Leading us through the highs and lows of Southgate’s time with the England football team, there are a lot of facts and figures. Beginning with the tragic moment when young Gareth missed the penalty against Germany in the Euros of 96, the play then moves forward 20 years to show him becoming England's manager. But this disappointment and desperate desire to prove himself hangs over the older Southgate like a dark, overbearing cloud. This is his second shot at victory, and you bet he won’t be missing it twice.
And as our hero, Joseph Fiennes is almost a carbon copy of the Southgate we’ve seen oh so many times onscreen. Suit-wearing, calm-talking and wholly focused on the big win, he steers his team from one big tournament to the next. Expectation weighs heavy on his shoulders. And with all the heat of a classic football match, the play is set up to get your heart racing. There’s a digital background that projects scores and graphics. As the boys band back to the changing rooms, you can hear the memory of the crowd’s roar.
Under the pacy direction of Rupert Goold, the actors playing the England team lads have been trained impeccably. On the pitch, it is all focus, but it is behind closed doors they really come alive. Cue the roars, in-jokes and good old-fashioned team spirit. This is a true group effort - even picking out one star feels wicked.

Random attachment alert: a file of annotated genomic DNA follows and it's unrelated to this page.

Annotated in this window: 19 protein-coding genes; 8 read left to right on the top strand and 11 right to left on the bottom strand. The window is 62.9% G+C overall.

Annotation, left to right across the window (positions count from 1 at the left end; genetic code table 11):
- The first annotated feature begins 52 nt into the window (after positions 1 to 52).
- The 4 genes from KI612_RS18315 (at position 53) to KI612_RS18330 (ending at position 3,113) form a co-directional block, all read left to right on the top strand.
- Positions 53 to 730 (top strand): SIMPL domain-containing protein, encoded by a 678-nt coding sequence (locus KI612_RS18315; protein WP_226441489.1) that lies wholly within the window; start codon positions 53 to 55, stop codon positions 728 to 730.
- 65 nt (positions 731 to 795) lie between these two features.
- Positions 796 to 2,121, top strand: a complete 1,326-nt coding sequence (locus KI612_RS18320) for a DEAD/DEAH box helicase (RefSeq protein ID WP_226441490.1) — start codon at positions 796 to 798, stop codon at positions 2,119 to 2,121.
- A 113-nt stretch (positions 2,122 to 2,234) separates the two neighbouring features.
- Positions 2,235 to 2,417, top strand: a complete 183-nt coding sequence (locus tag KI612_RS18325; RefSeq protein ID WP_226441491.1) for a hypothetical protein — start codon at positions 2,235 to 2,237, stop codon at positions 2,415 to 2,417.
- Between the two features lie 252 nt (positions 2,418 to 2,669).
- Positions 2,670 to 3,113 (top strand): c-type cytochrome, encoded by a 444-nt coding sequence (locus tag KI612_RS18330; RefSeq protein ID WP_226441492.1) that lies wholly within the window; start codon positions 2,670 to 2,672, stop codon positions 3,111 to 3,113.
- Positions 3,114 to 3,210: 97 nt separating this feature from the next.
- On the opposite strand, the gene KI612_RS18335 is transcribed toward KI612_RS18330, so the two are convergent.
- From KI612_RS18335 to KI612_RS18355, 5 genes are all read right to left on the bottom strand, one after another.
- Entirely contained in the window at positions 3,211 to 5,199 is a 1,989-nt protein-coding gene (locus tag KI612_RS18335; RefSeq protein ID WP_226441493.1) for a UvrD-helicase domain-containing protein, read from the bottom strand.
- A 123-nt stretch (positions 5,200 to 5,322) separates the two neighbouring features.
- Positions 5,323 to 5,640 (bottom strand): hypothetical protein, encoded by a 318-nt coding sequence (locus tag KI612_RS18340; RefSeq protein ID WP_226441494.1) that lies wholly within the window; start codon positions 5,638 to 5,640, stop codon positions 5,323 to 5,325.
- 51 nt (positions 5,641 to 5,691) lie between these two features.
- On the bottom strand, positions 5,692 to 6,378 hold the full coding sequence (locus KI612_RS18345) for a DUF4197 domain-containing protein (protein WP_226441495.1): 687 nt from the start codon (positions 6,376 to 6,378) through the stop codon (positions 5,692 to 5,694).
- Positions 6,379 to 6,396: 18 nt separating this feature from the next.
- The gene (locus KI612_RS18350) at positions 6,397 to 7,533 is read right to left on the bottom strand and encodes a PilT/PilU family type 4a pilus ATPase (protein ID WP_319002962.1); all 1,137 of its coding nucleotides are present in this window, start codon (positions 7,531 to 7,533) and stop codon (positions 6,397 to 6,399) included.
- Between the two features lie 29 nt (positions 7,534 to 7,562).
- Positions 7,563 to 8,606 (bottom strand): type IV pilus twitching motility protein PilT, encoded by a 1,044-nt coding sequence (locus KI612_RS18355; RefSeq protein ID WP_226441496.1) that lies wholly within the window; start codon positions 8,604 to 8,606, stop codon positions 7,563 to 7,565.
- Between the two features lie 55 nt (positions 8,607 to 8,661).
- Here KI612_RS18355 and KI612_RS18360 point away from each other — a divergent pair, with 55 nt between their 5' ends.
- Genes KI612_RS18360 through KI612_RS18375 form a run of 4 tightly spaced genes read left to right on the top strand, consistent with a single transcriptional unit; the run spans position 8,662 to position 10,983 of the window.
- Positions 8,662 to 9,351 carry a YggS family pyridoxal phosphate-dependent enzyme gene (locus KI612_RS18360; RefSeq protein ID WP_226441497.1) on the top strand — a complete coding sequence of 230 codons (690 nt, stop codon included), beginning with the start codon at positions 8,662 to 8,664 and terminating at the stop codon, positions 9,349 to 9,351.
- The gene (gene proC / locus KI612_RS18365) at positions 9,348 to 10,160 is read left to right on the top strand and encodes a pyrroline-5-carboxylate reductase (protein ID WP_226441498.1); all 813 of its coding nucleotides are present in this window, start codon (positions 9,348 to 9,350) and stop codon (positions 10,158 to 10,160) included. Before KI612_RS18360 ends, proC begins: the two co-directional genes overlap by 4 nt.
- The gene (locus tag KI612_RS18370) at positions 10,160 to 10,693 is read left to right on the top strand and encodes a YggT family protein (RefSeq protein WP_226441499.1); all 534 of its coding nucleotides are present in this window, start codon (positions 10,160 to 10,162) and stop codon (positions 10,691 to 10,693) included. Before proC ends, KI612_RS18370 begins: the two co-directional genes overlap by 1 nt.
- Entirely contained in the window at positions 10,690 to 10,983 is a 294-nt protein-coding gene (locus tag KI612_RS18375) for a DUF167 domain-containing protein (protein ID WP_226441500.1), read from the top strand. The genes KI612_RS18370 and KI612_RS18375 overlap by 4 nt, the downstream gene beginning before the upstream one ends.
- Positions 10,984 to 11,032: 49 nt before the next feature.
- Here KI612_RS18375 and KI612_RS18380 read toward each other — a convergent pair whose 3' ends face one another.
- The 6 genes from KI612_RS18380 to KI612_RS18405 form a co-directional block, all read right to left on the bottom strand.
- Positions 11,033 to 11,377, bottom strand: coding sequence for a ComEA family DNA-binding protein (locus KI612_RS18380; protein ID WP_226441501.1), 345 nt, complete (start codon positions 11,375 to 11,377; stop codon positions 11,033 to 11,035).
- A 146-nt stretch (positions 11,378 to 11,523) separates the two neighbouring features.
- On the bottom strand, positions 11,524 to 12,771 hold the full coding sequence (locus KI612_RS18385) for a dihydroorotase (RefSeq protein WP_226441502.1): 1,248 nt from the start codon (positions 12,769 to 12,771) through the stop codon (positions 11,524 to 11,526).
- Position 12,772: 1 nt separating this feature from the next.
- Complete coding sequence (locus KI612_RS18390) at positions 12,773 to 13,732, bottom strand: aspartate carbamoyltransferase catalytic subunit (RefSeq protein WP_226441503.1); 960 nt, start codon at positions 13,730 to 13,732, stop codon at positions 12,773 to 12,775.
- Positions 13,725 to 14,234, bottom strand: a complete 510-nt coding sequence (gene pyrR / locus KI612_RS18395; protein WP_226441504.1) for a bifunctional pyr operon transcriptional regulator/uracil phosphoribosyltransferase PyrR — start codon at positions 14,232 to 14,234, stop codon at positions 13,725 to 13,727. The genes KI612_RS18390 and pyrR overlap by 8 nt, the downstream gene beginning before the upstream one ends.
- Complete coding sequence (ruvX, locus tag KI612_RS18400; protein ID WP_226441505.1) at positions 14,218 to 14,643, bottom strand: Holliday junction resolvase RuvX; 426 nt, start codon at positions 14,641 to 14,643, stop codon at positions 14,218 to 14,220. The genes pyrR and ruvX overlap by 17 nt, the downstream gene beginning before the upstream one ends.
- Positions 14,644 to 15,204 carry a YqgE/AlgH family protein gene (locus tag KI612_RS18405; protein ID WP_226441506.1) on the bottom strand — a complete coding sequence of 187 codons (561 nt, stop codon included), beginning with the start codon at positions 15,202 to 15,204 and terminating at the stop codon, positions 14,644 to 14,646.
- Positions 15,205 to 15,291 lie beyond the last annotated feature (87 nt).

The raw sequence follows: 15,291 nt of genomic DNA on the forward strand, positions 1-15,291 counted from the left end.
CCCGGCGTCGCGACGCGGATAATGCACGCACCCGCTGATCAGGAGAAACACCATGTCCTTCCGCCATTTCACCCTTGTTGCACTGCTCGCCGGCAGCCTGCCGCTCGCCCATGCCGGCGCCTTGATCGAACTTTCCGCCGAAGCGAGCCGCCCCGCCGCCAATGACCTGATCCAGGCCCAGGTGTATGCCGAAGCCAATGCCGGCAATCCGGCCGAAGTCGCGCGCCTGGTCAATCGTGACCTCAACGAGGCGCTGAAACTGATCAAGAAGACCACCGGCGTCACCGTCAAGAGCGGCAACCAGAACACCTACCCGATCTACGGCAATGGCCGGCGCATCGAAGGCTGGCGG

Yes - it should be 90 minutes (honestly, they missed a trick). But, if you want a show to take your Dad to, this might be it. Graham’s play rattles through some of football’s greatest moments. There are slo-mo celebrations, laugh-out-loud cameos from the likes of Theresa May and Boris Johnson, and memories of games gone by. “One of my main goals…is to get people smiling again,” Southgate announces. But in ‘Dear England’ his presence certainly does it. It shoots and scores.